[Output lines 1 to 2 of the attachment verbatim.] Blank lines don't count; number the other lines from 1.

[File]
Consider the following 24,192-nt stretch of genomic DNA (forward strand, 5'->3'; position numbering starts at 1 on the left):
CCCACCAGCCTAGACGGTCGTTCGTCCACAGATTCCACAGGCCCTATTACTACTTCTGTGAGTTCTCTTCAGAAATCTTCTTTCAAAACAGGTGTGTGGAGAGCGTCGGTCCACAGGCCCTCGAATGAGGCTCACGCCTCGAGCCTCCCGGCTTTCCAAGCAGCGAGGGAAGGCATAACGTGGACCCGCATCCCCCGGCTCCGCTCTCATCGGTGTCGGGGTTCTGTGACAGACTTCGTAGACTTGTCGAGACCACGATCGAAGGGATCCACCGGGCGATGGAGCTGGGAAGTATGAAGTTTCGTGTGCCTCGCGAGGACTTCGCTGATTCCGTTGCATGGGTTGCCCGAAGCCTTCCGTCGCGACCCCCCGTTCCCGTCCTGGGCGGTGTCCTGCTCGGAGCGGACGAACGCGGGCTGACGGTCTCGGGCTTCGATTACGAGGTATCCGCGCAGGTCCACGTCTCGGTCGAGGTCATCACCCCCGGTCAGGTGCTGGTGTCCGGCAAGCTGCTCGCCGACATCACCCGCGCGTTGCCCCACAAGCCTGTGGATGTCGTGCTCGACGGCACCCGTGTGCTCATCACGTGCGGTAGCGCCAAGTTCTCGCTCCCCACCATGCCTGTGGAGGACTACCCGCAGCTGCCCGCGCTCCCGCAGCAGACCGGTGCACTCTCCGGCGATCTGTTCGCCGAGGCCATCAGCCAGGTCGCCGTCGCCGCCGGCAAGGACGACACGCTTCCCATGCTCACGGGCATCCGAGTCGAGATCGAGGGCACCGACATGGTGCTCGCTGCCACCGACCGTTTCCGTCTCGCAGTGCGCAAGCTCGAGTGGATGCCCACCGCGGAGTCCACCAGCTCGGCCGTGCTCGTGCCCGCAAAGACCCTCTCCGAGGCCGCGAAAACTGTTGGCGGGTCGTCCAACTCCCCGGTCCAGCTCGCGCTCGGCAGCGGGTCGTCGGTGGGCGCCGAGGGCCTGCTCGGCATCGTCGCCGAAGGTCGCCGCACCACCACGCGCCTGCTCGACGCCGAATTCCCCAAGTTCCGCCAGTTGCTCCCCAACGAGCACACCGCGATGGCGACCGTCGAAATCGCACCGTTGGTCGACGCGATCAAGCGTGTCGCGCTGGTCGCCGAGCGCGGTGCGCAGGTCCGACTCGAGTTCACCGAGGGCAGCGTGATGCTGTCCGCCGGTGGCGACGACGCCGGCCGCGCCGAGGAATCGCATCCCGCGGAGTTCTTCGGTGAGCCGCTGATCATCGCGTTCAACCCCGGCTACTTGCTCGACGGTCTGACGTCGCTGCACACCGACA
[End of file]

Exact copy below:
Consider the following 24,192-nt stretch of genomic DNA (forward strand, 5'->3'; position numbering starts at 1 on the left):
CCCACCAGCCTAGACGGTCGTTCGTCCACAGATTCCACAGGCCCTATTACTACTTCTGTGAGTTCTCTTCAGAAATCTTCTTTCAAAACAGGTGTGTGGAGAGCGTCGGTCCACAGGCCCTCGAATGAGGCTCACGCCTCGAGCCTCCCGGCTTTCCAAGCAGCGAGGGAAGGCATAACGTGGACCCGCATCCCCCGGCTCCGCTCTCATCGGTGTCGGGGTTCTGTGACAGACTTCGTAGACTTGTCGAGACCACGATCGAAGGGATCCACCGGGCGATGGAGCTGGGAAGTATGAAGTTTCGTGTGCCTCGCGAGGACTTCGCTGATTCCGTTGCATGGGTTGCCCGAAGCCTTCCGTCGCGACCCCCCGTTCCCGTCCTGGGCGGTGTCCTGCTCGGAGCGGACGAACGCGGGCTGACGGTCTCGGGCTTCGATTACGAGGTATCCGCGCAGGTCCACGTCTCGGTCGAGGTCATCACCCCCGGTCAGGTGCTGGTGTCCGGCAAGCTGCTCGCCGACATCACCCGCGCGTTGCCCCACAAGCCTGTGGATGTCGTGCTCGACGGCACCCGTGTGCTCATCACGTGCGGTAGCGCCAAGTTCTCGCTCCCCACCATGCCTGTGGAGGACTACCCGCAGCTGCCCGCGCTCCCGCAGCAGACCGGTGCACTCTCCGGCGATCTGTTCGCCGAGGCCATCAGCCAGGTCGCCGTCGCCGCCGGCAAGGACGACACGCTTCCCATGCTCACGGGCATCCGAGTCGAGATCGAGGGCACCGACATGGTGCTCGCTGCCACCGACCGTTTCCGTCTCGCAGTGCGCAAGCTCGAGTGGATGCCCACCGCGGAGTCCACCAGCTCGGCCGTGCTCGTGCCCGCAAAGACCCTCTCCGAGGCCGCGAAAACTGTTGGCGGGTCGTCCAACTCCCCGGTCCAGCTCGCGCTCGGCAGCGGGTCGTCGGTGGGCGCCGAGGGCCTGCTCGGCATCGTCGCCGAAGGTCGCCGCACCACCACGCGCCTGCTCGACGCCGAATTCCCCAAGTTCCGCCAGTTGCTCCCCAACGAGCACACCGCGATGGCGACCGTCGAAATCGCACCGTTGGTCGACGCGATCAAGCGTGTCGCGCTGGTCGCCGAGCGCGGTGCGCAGGTCCGACTCGAGTTCACCGAGGGCAGCGTGATGCTGTCCGCCGGTGGCGACGACGCCGGCCGCGCCGAGGAATCGCATCCCGCGGAGTTCTTCGGTGAGCCGCTGATCATCGCGTTCAACCCCGGCTACTTGCTCGACGGTCTGACGTCGCTGCACACCGACA